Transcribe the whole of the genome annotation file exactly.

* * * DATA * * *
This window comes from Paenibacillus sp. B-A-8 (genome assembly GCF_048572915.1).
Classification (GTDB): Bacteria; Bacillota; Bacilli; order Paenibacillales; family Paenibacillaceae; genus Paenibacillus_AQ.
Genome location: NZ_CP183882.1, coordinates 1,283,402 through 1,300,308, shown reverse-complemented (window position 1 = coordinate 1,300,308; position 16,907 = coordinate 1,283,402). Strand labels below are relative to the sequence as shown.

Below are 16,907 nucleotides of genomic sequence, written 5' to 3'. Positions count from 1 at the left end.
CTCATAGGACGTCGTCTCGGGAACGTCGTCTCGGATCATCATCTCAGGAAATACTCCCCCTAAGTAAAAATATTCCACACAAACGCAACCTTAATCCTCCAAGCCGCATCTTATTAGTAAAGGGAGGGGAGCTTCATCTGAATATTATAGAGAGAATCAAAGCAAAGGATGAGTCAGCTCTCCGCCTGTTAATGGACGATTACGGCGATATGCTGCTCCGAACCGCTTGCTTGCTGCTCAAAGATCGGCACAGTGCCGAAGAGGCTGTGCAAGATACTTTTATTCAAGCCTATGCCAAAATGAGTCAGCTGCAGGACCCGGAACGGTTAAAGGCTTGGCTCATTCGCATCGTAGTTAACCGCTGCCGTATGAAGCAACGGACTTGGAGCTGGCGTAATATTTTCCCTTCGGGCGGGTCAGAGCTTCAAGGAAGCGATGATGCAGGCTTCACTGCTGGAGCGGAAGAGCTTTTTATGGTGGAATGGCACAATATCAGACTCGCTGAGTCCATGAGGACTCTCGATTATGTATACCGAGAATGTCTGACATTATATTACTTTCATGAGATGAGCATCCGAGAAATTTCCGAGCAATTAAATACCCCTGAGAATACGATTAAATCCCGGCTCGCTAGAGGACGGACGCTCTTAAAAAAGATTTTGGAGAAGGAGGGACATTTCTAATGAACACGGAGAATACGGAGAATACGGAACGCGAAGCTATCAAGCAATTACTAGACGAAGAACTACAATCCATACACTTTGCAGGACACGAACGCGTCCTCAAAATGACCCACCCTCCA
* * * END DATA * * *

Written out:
This window comes from Paenibacillus sp. B-A-8 (genome assembly GCF_048572915.1).
Classification (GTDB): Bacteria; Bacillota; Bacilli; order Paenibacillales; family Paenibacillaceae; genus Paenibacillus_AQ.
Genome location: NZ_CP183882.1, coordinates 1,283,402 through 1,300,308, shown reverse-complemented (window position 1 = coordinate 1,300,308; position 16,907 = coordinate 1,283,402). Strand labels below are relative to the sequence as shown.

Below are 16,907 nucleotides of genomic sequence, written 5' to 3'. Positions count from 1 at the left end.
CTCATAGGACGTCGTCTCGGGAACGTCGTCTCGGATCATCATCTCAGGAAATACTCCCCCTAAGTAAAAATATTCCACACAAACGCAACCTTAATCCTCCAAGCCGCATCTTATTAGTAAAGGGAGGGGAGCTTCATCTGAATATTATAGAGAGAATCAAAGCAAAGGATGAGTCAGCTCTCCGCCTGTTAATGGACGATTACGGCGATATGCTGCTCCGAACCGCTTGCTTGCTGCTCAAAGATCGGCACAGTGCCGAAGAGGCTGTGCAAGATACTTTTATTCAAGCCTATGCCAAAATGAGTCAGCTGCAGGACCCGGAACGGTTAAAGGCTTGGCTCATTCGCATCGTAGTTAACCGCTGCCGTATGAAGCAACGGACTTGGAGCTGGCGTAATATTTTCCCTTCGGGCGGGTCAGAGCTTCAAGGAAGCGATGATGCAGGCTTCACTGCTGGAGCGGAAGAGCTTTTTATGGTGGAATGGCACAATATCAGACTCGCTGAGTCCATGAGGACTCTCGATTATGTATACCGAGAATGTCTGACATTATATTACTTTCATGAGATGAGCATCCGAGAAATTTCCGAGCAATTAAATACCCCTGAGAATACGATTAAATCCCGGCTCGCTAGAGGACGGACGCTCTTAAAAAAGATTTTGGAGAAGGAGGGACATTTCTAATGAACACGGAGAATACGGAGAATACGGAACGCGAAGCTATCAAGCAATTACTAGACGAAGAACTACAATCCATACACTTTGCAGGACACGAACGCGTCCTCAAAATGACCCACCCTCCA